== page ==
Prototype of Next-Gen Photo-acoustic sensors announced for gas detection and analysis


Leti, a research institute of CEA Tech, announced prototype development of highly miniaturized, portable optical sensors for chemical detection of gas.

The next-generation, centimeter-size photo-acoustic sensors are based on mid-infrared photonic integrated circuits (MIR PICs). These silicon PICs, created by integrating optical circuits onto millimeter-size silicon chips, make extremely robust miniature systems, in which discrete components are replaced by on-chip equivalents. This makes them easier to use and reduces their cost dramatically, expected at least by a factor of 10.

Developed by the European Commission’s REDFINCH Project headed by CEA-Leti, the prototype photo acoustic sensors were fabricated on a CMOS line in a miniaturized silicon photo-acoustic cell, which allows extreme integration.

In demonstrations, the sensors match the performance of bulky commercial gas-sensing systems commonly available today. They are targeted at applications such as process gas analysis in refineries, gas leak detection in petrochemical plants and pipelines, and protein analysis in liquids for the dairy industry.

The sensors aims to consume less than 10W in continuous operation. They can be operated in a slow pulse-burst mode for infrastructure monitoring and when leaks are detected, the pulse frequency of the sensor automatically increases. This keeps average power consumption very low so the sensors can be battery-operated for more than a year or powered by an ambient energy harvester, e.g. a solar cell.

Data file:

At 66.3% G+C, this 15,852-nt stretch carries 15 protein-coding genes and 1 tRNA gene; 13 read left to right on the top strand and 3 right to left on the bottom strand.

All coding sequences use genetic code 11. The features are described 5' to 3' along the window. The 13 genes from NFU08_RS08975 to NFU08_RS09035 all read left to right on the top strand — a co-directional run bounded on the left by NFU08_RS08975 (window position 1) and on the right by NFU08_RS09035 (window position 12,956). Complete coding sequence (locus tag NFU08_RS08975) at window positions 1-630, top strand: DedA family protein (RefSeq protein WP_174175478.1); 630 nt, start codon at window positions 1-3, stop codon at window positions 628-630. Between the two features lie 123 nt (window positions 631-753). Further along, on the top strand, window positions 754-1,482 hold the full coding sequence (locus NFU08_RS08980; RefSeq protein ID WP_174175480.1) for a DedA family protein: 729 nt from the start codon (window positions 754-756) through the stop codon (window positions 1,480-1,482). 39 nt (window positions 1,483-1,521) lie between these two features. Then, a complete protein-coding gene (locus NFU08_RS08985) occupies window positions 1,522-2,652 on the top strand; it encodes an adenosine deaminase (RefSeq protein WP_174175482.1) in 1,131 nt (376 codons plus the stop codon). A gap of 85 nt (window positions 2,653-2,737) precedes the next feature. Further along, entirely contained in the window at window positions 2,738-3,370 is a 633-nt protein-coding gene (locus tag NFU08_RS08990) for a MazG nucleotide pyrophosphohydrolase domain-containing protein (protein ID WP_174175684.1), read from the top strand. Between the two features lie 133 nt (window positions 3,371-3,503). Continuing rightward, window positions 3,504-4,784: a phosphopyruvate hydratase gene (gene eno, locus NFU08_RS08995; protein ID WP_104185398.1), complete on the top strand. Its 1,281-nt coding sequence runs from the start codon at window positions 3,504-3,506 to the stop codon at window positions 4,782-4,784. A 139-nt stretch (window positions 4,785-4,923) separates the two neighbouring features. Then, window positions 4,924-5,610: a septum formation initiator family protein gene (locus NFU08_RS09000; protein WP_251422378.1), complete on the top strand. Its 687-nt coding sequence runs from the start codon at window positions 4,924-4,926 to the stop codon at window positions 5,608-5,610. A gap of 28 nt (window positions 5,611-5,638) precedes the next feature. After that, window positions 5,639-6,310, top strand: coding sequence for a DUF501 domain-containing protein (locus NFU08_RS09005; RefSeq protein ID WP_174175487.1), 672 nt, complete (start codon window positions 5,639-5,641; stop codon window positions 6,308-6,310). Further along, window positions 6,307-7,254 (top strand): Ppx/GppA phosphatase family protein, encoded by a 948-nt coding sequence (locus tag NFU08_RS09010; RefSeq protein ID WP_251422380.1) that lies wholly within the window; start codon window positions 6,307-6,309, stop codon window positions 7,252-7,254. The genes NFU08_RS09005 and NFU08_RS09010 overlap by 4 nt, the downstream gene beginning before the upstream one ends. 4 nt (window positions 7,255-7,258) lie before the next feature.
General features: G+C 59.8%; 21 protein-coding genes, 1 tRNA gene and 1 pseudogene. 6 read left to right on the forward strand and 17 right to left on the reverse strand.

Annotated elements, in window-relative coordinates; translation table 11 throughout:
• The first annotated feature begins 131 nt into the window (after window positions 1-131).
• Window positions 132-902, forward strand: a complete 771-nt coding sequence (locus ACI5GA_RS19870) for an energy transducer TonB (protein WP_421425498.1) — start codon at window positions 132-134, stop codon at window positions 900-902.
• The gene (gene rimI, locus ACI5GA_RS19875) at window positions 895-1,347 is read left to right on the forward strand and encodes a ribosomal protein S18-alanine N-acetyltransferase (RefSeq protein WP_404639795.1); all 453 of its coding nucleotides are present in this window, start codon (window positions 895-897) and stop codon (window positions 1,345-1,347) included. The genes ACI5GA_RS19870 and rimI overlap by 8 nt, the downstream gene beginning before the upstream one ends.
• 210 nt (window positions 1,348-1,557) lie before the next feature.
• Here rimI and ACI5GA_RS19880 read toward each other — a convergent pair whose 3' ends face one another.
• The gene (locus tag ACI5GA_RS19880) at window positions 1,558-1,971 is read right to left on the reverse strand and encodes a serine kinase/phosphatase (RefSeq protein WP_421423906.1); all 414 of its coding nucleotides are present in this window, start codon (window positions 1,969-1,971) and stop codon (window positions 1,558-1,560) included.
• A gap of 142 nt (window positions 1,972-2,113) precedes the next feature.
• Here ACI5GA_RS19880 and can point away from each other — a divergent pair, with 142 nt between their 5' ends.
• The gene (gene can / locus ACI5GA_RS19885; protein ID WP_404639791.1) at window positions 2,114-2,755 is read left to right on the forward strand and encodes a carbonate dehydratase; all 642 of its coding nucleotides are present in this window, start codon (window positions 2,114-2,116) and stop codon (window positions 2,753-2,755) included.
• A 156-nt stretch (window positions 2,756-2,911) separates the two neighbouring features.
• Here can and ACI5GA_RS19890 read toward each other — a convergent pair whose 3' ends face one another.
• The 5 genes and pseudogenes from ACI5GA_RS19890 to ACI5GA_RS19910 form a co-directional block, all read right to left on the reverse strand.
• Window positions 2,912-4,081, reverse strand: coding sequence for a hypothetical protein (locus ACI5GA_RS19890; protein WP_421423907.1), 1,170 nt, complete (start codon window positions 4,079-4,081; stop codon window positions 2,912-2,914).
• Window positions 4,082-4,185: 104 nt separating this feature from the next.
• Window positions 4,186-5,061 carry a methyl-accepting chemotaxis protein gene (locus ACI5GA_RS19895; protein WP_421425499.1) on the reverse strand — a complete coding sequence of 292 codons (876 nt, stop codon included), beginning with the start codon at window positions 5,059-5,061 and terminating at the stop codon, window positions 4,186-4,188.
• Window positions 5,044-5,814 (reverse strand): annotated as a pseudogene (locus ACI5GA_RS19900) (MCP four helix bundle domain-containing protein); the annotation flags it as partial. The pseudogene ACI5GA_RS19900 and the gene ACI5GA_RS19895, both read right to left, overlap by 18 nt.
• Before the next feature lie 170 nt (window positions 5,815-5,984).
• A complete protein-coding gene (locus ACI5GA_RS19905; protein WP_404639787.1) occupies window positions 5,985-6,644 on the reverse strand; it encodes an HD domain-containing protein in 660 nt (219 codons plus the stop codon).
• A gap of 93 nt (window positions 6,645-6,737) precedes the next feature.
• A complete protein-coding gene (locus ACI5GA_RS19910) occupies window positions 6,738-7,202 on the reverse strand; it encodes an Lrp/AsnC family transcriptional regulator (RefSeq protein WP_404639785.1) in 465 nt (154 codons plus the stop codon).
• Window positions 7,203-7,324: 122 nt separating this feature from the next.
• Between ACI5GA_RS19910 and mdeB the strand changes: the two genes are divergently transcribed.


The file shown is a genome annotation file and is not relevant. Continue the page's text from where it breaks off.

“The big picture is that the miniaturization of photo-acoustic spectroscopy based on quantum cascade lasers (QCLs) is entering the stage of mass production,” said Jean-Guillaume Coutard, an instrumentation engineer at Leti, who coordinate the project.

To develop these chemical sensors, the REDFINCH consortium overcame the challenge of implementing their capabilities in the important mid-infrared region, where many important chemical and biological species have strong absorption fingerprints.

“This allows both the detection and concentration measurement of a wide range of gases, liquids and biomolecules,” Coutard said. “This is crucial for applications such as health monitoring and diagnosis, detection of biological compounds and monitoring of toxic gases.”

“This project is a perfect fit for mirSense’s development roadmap. Our mission is to democratize QCL usage,” said Mathieu Carras, CEO of mirSense, which participated in the project. “mirSense is ready to produce these state-of-the-art integrated QCL-based components and do a similar job on electronics and software to bring the value of this technology to the market.”

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